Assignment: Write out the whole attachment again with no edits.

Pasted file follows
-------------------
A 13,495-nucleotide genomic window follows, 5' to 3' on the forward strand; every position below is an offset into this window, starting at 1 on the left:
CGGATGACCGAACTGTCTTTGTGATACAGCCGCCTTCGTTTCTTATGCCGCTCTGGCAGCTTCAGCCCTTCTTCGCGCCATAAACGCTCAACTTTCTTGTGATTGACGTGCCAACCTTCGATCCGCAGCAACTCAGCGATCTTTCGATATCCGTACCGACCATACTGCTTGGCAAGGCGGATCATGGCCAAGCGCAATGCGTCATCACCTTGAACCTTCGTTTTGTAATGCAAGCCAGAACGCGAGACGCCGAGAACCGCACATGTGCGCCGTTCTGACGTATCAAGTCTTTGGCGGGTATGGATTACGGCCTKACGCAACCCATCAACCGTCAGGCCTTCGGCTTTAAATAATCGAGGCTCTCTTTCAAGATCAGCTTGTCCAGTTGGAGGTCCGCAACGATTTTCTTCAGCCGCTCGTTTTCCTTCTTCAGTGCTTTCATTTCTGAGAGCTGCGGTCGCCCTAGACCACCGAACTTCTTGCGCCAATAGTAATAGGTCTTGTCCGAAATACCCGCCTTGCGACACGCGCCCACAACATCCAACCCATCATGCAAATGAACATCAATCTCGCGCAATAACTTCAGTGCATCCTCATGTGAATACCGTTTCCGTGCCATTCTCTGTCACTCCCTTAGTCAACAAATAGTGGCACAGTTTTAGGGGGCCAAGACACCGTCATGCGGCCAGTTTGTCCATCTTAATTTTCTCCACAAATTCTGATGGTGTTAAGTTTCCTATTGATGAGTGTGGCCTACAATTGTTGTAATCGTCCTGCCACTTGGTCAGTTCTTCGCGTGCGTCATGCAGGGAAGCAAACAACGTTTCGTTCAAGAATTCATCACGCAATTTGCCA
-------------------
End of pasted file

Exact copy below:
A 13,495-nucleotide genomic window follows, 5' to 3' on the forward strand; every position below is an offset into this window, starting at 1 on the left:
CGGATGACCGAACTGTCTTTGTGATACAGCCGCCTTCGTTTCTTATGCCGCTCTGGCAGCTTCAGCCCTTCTTCGCGCCATAAACGCTCAACTTTCTTGTGATTGACGTGCCAACCTTCGATCCGCAGCAACTCAGCGATCTTTCGATATCCGTACCGACCATACTGCTTGGCAAGGCGGATCATGGCCAAGCGCAATGCGTCATCACCTTGAACCTTCGTTTTGTAATGCAAGCCAGAACGCGAGACGCCGAGAACCGCACATGTGCGCCGTTCTGACGTATCAAGTCTTTGGCGGGTATGGATTACGGCCTKACGCAACCCATCAACCGTCAGGCCTTCGGCTTTAAATAATCGAGGCTCTCTTTCAAGATCAGCTTGTCCAGTTGGAGGTCCGCAACGATTTTCTTCAGCCGCTCGTTTTCCTTCTTCAGTGCTTTCATTTCTGAGAGCTGCGGTCGCCCTAGACCACCGAACTTCTTGCGCCAATAGTAATAGGTCTTGTCCGAAATACCCGCCTTGCGACACGCGCCCACAACATCCAACCCATCATGCAAATGAACATCAATCTCGCGCAATAACTTCAGTGCATCCTCATGTGAATACCGTTTCCGTGCCATTCTCTGTCACTCCCTTAGTCAACAAATAGTGGCACAGTTTTAGGGGGCCAAGACACCGTCATGCGGCCAGTTTGTCCATCTTAATTTTCTCCACAAATTCTGATGGTGTTAAGTTTCCTATTGATGAGTGTGGCCTACAATTGTTGTAATCGTCCTGCCACTTGGTCAGTTCTTCGCGTGCGTCATGCAGGGAAGCAAACAACGTTTCGTTCAAGAATTCATCACGCAATTTGCCA